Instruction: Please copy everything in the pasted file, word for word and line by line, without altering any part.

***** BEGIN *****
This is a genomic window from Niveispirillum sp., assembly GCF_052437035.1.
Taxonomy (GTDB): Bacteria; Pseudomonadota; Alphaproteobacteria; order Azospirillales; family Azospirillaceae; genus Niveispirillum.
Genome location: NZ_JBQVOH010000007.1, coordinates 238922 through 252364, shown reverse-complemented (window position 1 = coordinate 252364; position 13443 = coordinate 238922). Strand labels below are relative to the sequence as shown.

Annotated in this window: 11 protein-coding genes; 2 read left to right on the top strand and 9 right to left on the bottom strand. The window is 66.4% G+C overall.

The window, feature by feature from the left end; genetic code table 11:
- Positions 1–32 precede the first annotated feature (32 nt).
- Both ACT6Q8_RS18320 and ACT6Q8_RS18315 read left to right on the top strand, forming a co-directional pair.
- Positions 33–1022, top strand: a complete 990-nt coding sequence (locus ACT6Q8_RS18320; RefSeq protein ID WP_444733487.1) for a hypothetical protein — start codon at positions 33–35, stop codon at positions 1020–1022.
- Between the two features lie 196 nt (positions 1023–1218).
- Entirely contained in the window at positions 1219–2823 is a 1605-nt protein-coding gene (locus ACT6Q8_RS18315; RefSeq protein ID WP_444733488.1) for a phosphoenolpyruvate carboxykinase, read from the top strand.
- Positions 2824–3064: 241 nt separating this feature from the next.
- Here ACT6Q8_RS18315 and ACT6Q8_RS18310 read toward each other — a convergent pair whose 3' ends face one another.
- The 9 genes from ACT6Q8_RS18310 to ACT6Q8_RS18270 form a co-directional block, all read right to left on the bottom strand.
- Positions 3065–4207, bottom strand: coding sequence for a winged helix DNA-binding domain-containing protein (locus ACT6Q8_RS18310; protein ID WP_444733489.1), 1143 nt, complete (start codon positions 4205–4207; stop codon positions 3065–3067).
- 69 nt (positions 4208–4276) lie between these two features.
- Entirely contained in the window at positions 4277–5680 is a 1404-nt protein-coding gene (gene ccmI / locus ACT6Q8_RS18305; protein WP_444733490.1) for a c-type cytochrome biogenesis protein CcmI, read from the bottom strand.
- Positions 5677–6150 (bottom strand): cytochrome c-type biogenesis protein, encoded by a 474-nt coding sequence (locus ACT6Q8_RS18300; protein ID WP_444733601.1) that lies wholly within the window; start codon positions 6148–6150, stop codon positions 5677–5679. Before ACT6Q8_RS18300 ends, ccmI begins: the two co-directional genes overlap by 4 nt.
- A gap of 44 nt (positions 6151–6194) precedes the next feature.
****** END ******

This is a genomic window from Niveispirillum sp., assembly GCF_052437035.1.
Taxonomy (GTDB): Bacteria; Pseudomonadota; Alphaproteobacteria; order Azospirillales; family Azospirillaceae; genus Niveispirillum.
Genome location: NZ_JBQVOH010000007.1, coordinates 238922 through 252364, shown reverse-complemented (window position 1 = coordinate 252364; position 13443 = coordinate 238922). Strand labels below are relative to the sequence as shown.

Annotated in this window: 11 protein-coding genes; 2 read left to right on the top strand and 9 right to left on the bottom strand. The window is 66.4% G+C overall.

The window, feature by feature from the left end; genetic code table 11:
- Positions 1–32 precede the first annotated feature (32 nt).
- Both ACT6Q8_RS18320 and ACT6Q8_RS18315 read left to right on the top strand, forming a co-directional pair.
- Positions 33–1022, top strand: a complete 990-nt coding sequence (locus ACT6Q8_RS18320; RefSeq protein ID WP_444733487.1) for a hypothetical protein — start codon at positions 33–35, stop codon at positions 1020–1022.
- Between the two features lie 196 nt (positions 1023–1218).
- Entirely contained in the window at positions 1219–2823 is a 1605-nt protein-coding gene (locus ACT6Q8_RS18315; RefSeq protein ID WP_444733488.1) for a phosphoenolpyruvate carboxykinase, read from the top strand.
- Positions 2824–3064: 241 nt separating this feature from the next.
- Here ACT6Q8_RS18315 and ACT6Q8_RS18310 read toward each other — a convergent pair whose 3' ends face one another.
- The 9 genes from ACT6Q8_RS18310 to ACT6Q8_RS18270 form a co-directional block, all read right to left on the bottom strand.
- Positions 3065–4207, bottom strand: coding sequence for a winged helix DNA-binding domain-containing protein (locus ACT6Q8_RS18310; protein ID WP_444733489.1), 1143 nt, complete (start codon positions 4205–4207; stop codon positions 3065–3067).
- 69 nt (positions 4208–4276) lie between these two features.
- Entirely contained in the window at positions 4277–5680 is a 1404-nt protein-coding gene (gene ccmI / locus ACT6Q8_RS18305; protein WP_444733490.1) for a c-type cytochrome biogenesis protein CcmI, read from the bottom strand.
- Positions 5677–6150 (bottom strand): cytochrome c-type biogenesis protein, encoded by a 474-nt coding sequence (locus ACT6Q8_RS18300; protein ID WP_444733601.1) that lies wholly within the window; start codon positions 6148–6150, stop codon positions 5677–5679. Before ACT6Q8_RS18300 ends, ccmI begins: the two co-directional genes overlap by 4 nt.
- A gap of 44 nt (positions 6151–6194) precedes the next feature.